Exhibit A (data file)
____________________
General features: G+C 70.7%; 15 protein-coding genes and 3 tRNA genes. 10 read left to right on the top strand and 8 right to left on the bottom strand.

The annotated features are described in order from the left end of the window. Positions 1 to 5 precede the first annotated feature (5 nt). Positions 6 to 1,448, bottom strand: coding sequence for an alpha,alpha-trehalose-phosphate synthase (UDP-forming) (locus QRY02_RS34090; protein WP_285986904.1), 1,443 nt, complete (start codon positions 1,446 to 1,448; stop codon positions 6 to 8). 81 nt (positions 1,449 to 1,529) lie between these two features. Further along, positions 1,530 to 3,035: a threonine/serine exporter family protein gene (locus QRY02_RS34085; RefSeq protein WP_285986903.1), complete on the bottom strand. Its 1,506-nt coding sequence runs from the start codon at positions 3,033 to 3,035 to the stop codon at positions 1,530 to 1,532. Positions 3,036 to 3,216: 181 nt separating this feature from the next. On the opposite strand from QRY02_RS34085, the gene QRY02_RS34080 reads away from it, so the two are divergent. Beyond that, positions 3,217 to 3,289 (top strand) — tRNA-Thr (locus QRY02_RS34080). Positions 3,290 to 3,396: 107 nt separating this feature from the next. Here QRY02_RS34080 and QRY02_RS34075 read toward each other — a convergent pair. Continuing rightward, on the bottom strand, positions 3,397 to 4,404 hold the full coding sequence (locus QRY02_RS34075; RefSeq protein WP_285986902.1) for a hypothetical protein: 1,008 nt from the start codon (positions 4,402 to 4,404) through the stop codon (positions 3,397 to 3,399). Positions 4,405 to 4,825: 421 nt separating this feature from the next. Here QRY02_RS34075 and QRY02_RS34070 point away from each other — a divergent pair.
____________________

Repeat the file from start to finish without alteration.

General features: G+C 70.7%; 15 protein-coding genes and 3 tRNA genes. 10 read left to right on the top strand and 8 right to left on the bottom strand.

The annotated features are described in order from the left end of the window. Positions 1 to 5 precede the first annotated feature (5 nt). Positions 6 to 1,448, bottom strand: coding sequence for an alpha,alpha-trehalose-phosphate synthase (UDP-forming) (locus QRY02_RS34090; protein WP_285986904.1), 1,443 nt, complete (start codon positions 1,446 to 1,448; stop codon positions 6 to 8). 81 nt (positions 1,449 to 1,529) lie between these two features. Further along, positions 1,530 to 3,035: a threonine/serine exporter family protein gene (locus QRY02_RS34085; RefSeq protein WP_285986903.1), complete on the bottom strand. Its 1,506-nt coding sequence runs from the start codon at positions 3,033 to 3,035 to the stop codon at positions 1,530 to 1,532. Positions 3,036 to 3,216: 181 nt separating this feature from the next. On the opposite strand from QRY02_RS34085, the gene QRY02_RS34080 reads away from it, so the two are divergent. Beyond that, positions 3,217 to 3,289 (top strand) — tRNA-Thr (locus QRY02_RS34080). Positions 3,290 to 3,396: 107 nt separating this feature from the next. Here QRY02_RS34080 and QRY02_RS34075 read toward each other — a convergent pair. Continuing rightward, on the bottom strand, positions 3,397 to 4,404 hold the full coding sequence (locus QRY02_RS34075; RefSeq protein WP_285986902.1) for a hypothetical protein: 1,008 nt from the start codon (positions 4,402 to 4,404) through the stop codon (positions 3,397 to 3,399). Positions 4,405 to 4,825: 421 nt separating this feature from the next. Here QRY02_RS34075 and QRY02_RS34070 point away from each other — a divergent pair.